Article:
5 Things You Must Do If You Are Accused Of A Crime You Know You Didn’t Do

Although wrongful accusations are unexpected, they do happen more than you can imagine. This is the last thing you would want to face is being accused of a crime that you didn’t do. A victim or a witness may identify you as a criminal because of your resemblance to the actual criminal or when you are a suspect in an investigation and the circumstances may lead police to think that you are a criminal.

Whatever the situation that leads you to be accused wrongfully, you should know the ways to clear your name. When you don’t know the right steps to take when falsely accused of a crime, you can even be formally charged with a crime you did not commit. Here is a list of some essential things you must-do if you are accused of a crime you know you didn’t do.

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1. Get The Best Legal Representation

You are probably not aware of the legal matters involved in a criminal case. When you are falsely accused of a crime, educating yourself regarding criminal matters is a must. You must be well aware of your legal rights, and the ways to defend yourself if you are innocent. You need the help of a criminal defense lawyer, as he is already well aware of how the criminal justice system works, how to defend you, and prove that you are wrongfully accused. You can ask your lawyer every question you can possibly think of and learn about your rights.

2. Know Your Rights

The most important thing you should keep in mind when you are interrogated by police, due to the wrongful allegation, you have the right to remain silent. Never answer any questions other than your name, address, and other identity-related information. You should have your defense attorney present when the police ask you questions. If you try to explain that you are wrongfully accused without having a lawyer beside you, there are good chances that you may misrepresent some facts, or your statements be taken out of context. Remember that you have the right not to answer the questions of the police, so you should not talk without a defense attorney present.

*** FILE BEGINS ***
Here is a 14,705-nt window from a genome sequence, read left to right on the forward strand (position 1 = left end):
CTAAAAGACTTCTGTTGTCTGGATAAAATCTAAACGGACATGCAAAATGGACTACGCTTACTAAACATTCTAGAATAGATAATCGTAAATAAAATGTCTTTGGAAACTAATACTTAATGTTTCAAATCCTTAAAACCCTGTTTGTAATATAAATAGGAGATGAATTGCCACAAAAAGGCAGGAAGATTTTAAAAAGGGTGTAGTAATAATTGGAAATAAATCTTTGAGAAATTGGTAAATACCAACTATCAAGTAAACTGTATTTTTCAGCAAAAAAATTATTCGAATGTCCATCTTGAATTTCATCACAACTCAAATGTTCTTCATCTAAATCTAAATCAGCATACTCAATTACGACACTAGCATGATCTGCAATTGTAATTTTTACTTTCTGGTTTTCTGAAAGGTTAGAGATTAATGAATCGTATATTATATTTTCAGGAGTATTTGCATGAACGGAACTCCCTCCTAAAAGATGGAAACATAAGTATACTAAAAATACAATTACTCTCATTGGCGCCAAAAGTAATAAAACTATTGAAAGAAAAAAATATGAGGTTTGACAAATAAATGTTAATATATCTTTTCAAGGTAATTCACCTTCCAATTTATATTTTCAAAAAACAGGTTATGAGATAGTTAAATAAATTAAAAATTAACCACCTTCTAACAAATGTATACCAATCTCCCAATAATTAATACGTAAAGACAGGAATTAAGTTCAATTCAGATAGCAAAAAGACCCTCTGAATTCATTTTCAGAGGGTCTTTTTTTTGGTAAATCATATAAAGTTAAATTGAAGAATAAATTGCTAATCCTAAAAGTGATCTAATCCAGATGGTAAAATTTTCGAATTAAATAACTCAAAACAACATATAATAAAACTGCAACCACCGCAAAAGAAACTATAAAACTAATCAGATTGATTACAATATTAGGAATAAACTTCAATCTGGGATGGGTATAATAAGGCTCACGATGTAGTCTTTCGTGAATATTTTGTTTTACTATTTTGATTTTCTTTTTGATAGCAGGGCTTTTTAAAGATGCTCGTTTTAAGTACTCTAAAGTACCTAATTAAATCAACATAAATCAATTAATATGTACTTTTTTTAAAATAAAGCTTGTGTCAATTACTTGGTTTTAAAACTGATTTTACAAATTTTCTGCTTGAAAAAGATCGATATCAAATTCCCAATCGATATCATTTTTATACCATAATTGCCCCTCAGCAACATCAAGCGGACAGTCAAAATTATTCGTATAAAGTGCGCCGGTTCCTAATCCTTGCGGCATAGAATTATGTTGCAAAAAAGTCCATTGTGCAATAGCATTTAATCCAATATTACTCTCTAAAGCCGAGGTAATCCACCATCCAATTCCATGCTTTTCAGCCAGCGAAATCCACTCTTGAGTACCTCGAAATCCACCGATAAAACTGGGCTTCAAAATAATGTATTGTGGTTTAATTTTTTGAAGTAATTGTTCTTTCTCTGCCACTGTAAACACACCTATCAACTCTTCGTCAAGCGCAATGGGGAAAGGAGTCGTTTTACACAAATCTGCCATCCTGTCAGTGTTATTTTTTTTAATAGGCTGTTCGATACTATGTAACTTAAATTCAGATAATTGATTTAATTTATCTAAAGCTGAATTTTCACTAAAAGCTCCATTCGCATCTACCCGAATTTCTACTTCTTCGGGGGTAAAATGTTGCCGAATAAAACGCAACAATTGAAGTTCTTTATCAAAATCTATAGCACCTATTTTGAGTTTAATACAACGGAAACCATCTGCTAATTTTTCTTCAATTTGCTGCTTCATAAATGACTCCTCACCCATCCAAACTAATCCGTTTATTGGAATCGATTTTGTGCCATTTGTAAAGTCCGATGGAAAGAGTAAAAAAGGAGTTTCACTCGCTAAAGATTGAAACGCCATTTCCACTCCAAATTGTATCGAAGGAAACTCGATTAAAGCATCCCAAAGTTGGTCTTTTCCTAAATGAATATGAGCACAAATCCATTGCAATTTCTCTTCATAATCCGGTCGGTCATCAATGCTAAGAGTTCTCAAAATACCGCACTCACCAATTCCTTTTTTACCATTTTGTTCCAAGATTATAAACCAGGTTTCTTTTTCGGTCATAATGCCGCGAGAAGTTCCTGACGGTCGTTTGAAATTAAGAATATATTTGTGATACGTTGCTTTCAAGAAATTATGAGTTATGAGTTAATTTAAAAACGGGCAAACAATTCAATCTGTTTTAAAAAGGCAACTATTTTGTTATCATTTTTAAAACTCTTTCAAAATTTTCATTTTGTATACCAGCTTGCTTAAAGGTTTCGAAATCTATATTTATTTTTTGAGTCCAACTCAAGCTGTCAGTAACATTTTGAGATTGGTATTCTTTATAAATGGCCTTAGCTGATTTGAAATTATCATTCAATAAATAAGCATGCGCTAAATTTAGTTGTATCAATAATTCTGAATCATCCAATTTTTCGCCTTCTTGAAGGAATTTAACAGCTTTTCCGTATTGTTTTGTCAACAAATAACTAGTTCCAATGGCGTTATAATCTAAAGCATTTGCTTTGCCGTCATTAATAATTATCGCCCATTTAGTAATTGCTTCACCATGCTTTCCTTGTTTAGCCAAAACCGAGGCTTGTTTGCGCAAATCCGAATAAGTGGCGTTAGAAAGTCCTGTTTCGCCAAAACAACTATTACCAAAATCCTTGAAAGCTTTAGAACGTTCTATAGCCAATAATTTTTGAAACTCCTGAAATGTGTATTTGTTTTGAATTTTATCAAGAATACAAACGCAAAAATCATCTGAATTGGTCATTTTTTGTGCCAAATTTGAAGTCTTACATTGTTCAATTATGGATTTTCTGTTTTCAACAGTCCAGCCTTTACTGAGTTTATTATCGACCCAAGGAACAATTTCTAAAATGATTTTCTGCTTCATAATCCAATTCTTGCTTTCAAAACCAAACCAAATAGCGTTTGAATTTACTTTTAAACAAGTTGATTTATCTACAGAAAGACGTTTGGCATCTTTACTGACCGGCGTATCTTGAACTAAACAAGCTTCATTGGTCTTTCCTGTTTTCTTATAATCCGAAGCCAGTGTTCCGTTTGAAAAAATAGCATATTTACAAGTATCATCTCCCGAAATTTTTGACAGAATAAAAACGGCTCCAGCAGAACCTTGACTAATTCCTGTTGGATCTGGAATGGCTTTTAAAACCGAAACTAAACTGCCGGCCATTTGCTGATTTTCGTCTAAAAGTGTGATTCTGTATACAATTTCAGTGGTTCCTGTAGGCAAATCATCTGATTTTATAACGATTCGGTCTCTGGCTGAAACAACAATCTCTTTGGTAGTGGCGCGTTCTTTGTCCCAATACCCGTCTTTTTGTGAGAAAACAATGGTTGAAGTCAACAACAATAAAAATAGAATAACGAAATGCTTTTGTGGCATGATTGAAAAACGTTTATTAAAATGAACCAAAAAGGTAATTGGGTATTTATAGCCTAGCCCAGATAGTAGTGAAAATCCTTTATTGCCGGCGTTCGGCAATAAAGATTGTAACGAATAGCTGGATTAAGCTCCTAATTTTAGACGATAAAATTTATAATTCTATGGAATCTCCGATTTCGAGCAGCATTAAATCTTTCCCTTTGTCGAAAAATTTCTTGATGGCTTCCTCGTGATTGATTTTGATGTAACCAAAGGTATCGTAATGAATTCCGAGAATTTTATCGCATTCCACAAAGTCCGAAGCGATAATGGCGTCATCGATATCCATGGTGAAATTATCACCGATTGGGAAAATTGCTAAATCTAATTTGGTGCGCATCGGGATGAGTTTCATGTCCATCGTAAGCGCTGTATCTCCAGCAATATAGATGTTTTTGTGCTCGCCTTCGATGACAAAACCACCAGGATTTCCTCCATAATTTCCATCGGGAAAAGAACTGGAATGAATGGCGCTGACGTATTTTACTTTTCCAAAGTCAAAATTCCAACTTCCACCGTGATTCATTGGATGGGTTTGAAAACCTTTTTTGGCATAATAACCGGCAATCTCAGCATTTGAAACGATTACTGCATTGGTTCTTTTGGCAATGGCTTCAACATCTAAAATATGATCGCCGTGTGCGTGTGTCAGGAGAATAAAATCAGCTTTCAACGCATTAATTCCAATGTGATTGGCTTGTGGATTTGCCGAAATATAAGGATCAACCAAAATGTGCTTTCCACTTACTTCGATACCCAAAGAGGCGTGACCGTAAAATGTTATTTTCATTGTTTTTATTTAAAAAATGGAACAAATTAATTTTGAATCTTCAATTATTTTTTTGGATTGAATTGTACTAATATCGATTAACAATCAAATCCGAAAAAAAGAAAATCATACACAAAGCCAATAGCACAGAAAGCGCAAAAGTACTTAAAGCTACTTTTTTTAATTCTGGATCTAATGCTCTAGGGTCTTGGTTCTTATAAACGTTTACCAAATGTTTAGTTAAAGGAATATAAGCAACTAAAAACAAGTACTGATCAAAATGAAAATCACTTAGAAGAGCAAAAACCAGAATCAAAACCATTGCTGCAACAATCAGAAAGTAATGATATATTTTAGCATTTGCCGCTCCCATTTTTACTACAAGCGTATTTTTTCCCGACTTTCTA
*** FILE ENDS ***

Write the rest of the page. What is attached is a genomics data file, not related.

3. Go Dark On Social Media

Prosecutors love to stroll the social media profiles of the accused person in search of incriminating photos, posts, or other information. You should resist the urge to discuss your case with anyone outside your circle of supporters and Facebook friends. It’s better to go dark on social media and do not share your updates on your profiles. However, don’t delete any existing posts as it may be perceived as an attempt to hide information.

4. Gather All The Information That Can Support Your Alibi

Get ready to defend yourself and gather all the information that can support your defense against the false allegations. Gather all the possible evidence, witnesses, documentation, and testimonies that can provide you with a solid alibi. If you were present when the alleged crime took place, write down every detail you can recall, including anyone who was with you, your whereabouts, and even the details you think are unnecessary. Although your lawyer will be handling your court proceedings, having your alibi in writing can help your lawyer formulate a strong defense on your behalf.

5. Don’t Defend Yourself Alone

It’s best to avoid the independent approach to defend yourself in court, as it can make things more complex while exposing you to a higher risk of facing a guilty verdict. So, if you think you can represent yourself in court alone, you are wrong. That is because you are not a lawyer and unaware of the many details necessary for your legal defense. Therefore, you must have legal representation, if you want the best odds of proving yourself innocent.

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